On the same day as the Newberg raid, FDA agents gathered in Tigard to stake out the new target McGraw had given up. Sitting in the parking lot of the apartment complex, the agents spotted three possible suspects—two men and a woman—through the windows. The primary suspect was “wearing a sleeveless shirt,” Bush wrote, and “appeared to be muscular in stature.”

In a nearby dumpster, agents found trash that one of the targets had thrown away, including used syringes, injection vials, containers labeled “Trenbolone,” and vials with Human Growth Hormone. Two days later, they executed the warrant on the apartment, and discovered steroids on the premises, as well as financial records, order histories, and handwritten notes.

Just after the December 5 raid, McGraw tried to wipe his chatroom presence clean. But the Mercury found remnants of his time as an active member on the Discord app’s DNP channel. And it appears he was aware that people had died using his product.

“If you’re a female, and living in a country with extremely strict gun laws, pills tend to be the preferred method (of suicide),” he wrote in July. “Which is why I initially stopped international shipping.”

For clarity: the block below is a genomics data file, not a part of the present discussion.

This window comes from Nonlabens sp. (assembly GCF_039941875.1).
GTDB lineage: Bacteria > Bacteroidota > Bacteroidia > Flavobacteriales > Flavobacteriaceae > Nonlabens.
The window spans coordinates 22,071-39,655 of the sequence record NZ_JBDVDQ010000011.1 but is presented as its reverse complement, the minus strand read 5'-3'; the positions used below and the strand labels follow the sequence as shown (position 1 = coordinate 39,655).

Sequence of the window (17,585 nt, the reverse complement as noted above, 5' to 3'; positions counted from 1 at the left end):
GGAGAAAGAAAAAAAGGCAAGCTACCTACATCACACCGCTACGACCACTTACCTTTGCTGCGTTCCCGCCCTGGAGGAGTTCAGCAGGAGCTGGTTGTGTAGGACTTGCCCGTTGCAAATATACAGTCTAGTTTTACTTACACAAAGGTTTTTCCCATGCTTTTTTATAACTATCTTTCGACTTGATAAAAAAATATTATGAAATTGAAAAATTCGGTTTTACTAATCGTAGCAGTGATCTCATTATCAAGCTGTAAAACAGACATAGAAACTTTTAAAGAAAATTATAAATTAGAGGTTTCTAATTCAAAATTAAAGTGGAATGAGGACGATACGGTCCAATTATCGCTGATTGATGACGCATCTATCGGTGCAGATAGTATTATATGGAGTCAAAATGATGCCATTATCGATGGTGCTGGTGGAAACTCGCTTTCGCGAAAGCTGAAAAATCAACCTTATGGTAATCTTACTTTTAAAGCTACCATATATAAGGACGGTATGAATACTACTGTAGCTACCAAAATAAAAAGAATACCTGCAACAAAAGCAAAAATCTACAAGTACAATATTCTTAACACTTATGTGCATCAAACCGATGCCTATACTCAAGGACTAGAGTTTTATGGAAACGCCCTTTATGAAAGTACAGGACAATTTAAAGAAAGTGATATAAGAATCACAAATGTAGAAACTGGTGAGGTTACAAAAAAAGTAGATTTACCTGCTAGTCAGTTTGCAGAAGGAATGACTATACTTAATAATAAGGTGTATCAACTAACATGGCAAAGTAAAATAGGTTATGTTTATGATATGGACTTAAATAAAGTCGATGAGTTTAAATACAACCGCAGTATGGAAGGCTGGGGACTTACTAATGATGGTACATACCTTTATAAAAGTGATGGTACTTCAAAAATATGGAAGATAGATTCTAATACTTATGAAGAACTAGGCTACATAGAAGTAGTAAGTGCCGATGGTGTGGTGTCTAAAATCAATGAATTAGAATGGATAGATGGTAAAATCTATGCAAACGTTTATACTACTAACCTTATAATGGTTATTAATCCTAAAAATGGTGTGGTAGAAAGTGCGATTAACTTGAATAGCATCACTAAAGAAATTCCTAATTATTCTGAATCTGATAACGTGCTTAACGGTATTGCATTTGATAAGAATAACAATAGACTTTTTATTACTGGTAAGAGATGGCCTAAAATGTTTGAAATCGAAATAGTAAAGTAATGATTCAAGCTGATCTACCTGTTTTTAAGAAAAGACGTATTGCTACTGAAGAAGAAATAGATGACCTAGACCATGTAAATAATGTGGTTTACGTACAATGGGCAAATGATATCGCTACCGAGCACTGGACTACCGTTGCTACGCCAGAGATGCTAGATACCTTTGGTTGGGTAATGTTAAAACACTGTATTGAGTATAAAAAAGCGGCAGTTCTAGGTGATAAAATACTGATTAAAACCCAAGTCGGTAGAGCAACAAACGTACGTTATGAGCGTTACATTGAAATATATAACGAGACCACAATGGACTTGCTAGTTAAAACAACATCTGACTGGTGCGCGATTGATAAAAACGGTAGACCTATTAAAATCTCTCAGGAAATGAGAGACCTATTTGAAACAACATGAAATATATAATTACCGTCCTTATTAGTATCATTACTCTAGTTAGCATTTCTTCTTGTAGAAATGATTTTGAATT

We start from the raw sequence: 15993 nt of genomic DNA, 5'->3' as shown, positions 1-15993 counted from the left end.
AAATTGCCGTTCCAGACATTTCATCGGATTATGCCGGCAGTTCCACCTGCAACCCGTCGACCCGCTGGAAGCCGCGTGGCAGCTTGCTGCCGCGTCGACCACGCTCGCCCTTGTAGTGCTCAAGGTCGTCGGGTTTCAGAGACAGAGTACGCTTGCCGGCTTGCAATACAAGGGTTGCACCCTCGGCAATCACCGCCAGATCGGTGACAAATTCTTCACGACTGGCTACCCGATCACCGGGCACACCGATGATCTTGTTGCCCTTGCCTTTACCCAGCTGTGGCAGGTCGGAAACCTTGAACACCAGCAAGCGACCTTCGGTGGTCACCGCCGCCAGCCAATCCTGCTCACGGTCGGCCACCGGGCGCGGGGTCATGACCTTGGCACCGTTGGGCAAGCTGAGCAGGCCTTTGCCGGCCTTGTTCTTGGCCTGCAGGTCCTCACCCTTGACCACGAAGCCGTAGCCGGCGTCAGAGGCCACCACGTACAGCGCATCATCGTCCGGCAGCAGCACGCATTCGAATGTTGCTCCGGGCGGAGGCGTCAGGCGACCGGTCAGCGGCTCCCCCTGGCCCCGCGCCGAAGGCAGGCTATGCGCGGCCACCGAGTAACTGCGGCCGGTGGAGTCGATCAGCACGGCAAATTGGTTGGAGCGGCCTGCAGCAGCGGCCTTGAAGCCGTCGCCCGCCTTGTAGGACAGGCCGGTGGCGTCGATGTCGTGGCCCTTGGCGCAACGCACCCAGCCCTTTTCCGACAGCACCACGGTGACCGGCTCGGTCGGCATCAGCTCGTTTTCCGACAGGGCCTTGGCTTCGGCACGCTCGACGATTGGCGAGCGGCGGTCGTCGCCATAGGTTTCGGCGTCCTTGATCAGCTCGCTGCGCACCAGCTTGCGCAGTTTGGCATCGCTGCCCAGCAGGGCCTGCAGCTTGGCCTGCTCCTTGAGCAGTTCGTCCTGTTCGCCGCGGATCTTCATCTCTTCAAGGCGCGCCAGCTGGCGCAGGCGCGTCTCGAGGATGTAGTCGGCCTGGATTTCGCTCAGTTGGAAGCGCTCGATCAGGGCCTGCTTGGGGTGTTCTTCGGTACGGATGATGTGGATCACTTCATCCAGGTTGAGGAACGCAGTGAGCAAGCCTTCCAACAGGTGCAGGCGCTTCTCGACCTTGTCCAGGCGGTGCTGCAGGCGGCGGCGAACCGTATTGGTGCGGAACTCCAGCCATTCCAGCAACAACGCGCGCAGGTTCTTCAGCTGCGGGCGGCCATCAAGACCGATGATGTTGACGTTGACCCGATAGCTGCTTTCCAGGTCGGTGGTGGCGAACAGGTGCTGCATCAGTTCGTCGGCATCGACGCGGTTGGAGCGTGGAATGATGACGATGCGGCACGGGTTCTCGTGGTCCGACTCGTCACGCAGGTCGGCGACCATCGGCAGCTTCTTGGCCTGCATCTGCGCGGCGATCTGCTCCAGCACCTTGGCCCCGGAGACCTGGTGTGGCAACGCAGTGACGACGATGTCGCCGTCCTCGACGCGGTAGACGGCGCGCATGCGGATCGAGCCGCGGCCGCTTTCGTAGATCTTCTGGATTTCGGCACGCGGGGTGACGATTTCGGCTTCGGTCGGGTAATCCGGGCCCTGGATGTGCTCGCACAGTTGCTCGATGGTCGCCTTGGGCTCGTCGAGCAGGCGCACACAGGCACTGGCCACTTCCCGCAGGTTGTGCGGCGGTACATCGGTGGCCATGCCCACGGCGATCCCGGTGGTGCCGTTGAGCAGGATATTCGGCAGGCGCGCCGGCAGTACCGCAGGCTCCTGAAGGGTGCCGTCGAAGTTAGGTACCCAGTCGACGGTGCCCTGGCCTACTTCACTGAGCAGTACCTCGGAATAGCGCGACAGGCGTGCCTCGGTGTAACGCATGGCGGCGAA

Someone followed up: “damn dude, did someone buy from you in order to do that?”

“Yes,” McGraw replied.

Two people purporting to be close to McGraw—a “personal friend,” and someone implying she occasionally stays with him—posted on the app about the raid in the days following.

“If you purchased from ScorpionDNP and redistributed in large quantities, you will want to clean house,” his “friend” wrote a day later. “They raided his house, destroyed everything, and then left. Didn’t arrest him charge him, nothing.”

His associates put up a GoFundMe page, attempting to solicit $25,000 for a lawyer, but it was soon taken down. His friend said he has a good lawyer.

“From what scorp has said, his situation sounds promising,” his friend wrote a week after McGraw was raided and informed agents about his steroid business partner. “He should be back on sometime in January.”

In late January the Mercury left a letter at McGraw’s Newberg house, telling him that we wanted to talk to him for this story, stating we knew about the Chicago death, the Reddit account, the Bitcoin, his real name, and that this article was imminent. We wanted his side of the story, we told him. He did not respond. Instead, he immediately deleted every remaining page from his website.